[Date Prev][Date Next][Thread Prev][Thread Next][Date Index][Thread Index]
Re: [APD] Re: Aquatic-Plants Digest, Vol 14, Issue 19
I believe I recall Claus Christensen, who as the Director
of Tropica has some experience growing a wide variety of
aquatic plants, recommend trimming 1/3 of the roots and 1/3
of the leaves when transplanting.
--- Robert Flory <wyogeo at astound_net> wrote:
> ----- Original Message -----
> From: <aquatic-plants-request at actwin_com>
> To: <aquatic-plants at actwin_com>
> Sent: Wednesday, October 13, 2004 8:06 PM
> Subject: Aquatic-Plants Digest, Vol 14, Issue 19
> > Message: 5
> > Date: Wed, 13 Oct 2004 10:31:21 -0700
> > From: John Van Rees <revjohn at spiritone_com>
> > Subject: [APD] ferts on a new tank
> > To: aquatic-plants at actwin_com
> > Tom,
> > I will step up here and wait your reply :-) The reason
> I would see it...
> > would be the same as terrestrial plants and more like
> your lawn grass. If
> > you water and feed your lawn grass too often, too much,
> there is no need
> > for them to develop strong root systems... if they have
> to go hunt for
> > water and food they will out of necessity and survival
> produce a better
> > root system. If you would keep the ferts out of the new
> tank for a
> > while...
> > it would translate to me that the result would be the
> same. If the ferts
> > were in the water column the plants would have no need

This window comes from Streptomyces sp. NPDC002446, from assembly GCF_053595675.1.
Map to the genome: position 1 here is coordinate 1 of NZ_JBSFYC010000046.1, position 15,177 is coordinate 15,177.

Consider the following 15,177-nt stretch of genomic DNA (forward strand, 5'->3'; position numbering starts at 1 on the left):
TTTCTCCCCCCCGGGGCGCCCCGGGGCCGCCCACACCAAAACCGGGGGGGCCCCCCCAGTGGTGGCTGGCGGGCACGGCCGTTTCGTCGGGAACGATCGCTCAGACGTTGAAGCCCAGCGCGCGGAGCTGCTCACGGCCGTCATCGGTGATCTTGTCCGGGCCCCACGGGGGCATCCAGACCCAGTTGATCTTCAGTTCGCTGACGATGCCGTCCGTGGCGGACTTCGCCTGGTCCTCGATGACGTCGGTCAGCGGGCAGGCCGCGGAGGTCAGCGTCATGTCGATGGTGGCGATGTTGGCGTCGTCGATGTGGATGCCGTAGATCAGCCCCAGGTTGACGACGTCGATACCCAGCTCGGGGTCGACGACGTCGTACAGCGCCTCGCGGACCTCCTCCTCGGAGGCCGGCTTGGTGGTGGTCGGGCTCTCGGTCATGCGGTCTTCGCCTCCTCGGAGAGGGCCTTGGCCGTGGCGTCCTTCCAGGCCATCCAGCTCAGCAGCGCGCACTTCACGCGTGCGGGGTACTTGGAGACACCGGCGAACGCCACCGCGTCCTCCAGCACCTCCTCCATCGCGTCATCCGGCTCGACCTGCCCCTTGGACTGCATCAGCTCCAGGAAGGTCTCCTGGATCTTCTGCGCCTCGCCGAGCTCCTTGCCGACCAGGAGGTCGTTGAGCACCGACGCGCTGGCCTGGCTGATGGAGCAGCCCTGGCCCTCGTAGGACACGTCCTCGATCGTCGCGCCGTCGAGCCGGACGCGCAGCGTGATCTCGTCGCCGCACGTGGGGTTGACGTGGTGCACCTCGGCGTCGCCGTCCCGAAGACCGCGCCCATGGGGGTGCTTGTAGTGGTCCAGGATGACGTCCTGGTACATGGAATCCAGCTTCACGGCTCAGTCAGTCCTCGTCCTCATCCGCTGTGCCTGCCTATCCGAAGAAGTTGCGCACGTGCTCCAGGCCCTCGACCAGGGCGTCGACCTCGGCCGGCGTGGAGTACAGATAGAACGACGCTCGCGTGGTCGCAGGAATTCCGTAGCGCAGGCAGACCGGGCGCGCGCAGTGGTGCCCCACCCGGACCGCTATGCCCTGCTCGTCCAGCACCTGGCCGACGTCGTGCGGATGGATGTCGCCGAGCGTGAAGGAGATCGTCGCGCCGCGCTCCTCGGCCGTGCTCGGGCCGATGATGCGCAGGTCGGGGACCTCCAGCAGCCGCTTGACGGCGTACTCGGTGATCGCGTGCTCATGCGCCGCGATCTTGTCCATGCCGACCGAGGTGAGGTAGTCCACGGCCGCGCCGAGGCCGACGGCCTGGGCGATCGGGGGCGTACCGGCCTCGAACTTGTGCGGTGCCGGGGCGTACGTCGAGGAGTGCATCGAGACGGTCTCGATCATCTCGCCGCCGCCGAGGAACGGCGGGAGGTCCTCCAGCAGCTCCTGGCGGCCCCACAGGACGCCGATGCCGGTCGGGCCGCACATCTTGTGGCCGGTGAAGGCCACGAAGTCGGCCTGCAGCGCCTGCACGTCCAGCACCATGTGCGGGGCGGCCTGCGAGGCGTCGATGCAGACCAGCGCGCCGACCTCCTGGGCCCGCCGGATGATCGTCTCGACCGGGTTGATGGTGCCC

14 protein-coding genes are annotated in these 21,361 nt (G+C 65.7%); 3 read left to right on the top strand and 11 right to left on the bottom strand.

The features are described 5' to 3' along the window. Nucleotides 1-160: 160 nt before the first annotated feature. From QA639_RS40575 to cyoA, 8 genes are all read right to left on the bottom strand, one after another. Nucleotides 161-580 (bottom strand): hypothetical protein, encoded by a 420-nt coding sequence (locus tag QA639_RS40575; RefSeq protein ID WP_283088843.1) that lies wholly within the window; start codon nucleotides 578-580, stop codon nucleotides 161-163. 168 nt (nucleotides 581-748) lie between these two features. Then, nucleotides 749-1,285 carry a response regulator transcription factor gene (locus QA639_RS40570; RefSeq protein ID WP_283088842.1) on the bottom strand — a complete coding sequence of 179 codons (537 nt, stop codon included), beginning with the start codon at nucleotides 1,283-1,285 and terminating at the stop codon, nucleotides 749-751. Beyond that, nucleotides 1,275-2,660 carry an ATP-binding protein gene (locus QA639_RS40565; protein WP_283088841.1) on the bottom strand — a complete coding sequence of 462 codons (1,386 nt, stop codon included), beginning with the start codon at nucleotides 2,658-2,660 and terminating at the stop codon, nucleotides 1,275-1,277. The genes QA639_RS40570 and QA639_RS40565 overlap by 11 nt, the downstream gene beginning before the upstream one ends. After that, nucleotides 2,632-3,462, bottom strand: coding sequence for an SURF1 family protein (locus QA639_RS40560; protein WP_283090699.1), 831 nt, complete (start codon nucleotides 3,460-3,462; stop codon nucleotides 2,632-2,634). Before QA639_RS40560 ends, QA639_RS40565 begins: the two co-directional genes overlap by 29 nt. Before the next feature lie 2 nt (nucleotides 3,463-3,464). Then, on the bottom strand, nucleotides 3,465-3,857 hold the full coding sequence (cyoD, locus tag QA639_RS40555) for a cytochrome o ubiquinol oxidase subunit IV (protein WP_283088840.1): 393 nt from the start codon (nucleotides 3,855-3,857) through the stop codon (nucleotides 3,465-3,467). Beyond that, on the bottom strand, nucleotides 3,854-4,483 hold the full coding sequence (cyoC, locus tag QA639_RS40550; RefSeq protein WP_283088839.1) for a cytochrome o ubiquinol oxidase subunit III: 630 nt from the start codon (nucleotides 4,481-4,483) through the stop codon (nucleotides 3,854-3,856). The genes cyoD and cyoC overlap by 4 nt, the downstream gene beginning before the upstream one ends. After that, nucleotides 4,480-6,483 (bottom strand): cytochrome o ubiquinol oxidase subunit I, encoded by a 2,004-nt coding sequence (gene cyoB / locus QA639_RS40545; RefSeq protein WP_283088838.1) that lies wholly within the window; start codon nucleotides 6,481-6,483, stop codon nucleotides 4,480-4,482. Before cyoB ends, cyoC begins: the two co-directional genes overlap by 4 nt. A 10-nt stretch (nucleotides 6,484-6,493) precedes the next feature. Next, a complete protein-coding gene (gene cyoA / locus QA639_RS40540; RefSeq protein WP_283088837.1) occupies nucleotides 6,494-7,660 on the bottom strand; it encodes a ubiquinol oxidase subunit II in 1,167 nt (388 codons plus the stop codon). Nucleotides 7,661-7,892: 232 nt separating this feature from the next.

> to produce a nice
> > healthy root system.
> > Make sense?
> > John Van Rees
> The problem with lawns, is that too frequent watering
> means the grass does
> not develop deep roots. With shallow roots, a couple of
> days without water,
> the soil dries out and the grass looks sad. Less often
> deep watering means
> that the grass is forced to develop deeper roots to reach
> the water and
> consequently can survive dry spells better.
> In an aquarium that isn't the case, however the bigger
> the plant the larger
> the root system that will be needed to supply enough
> nutrients. A
> transplanted aquatic plant has a damaged root system and
> will need nutrients
> to repair the damage and support the foliage.
> I agree with Tom, starving the plant doesn't make sense,
> anymore that
> transplanting a terrestrial plant and not fertilizing it
> or giving it enough
> water. Typically you trim the terrestrial plant to
> compensate for the
> reduced amount of roots....other wise the plant doesn't
> get enough nutrients
> (and water) and wilts. Why treat the aquatic plants any
> differently where
> fertilizer is concerned.
> Aquatic-Plants mailing list
> Aquatic-Plants at actwin_com
Still some time left to get the 65% discount hotel rate.
The Annual AGA Convention, 2004, November 12-14.
aquatic-gardeners.org & gwapa.org
Speakers, 3 Focus Groups in two sessions each, plus Field Trip, Banquet, auctions of equipment and plants from some of the best companies, gardeners & nurseries in the hobby.
Aquatic-Plants mailing list
Aquatic-Plants at actwin_com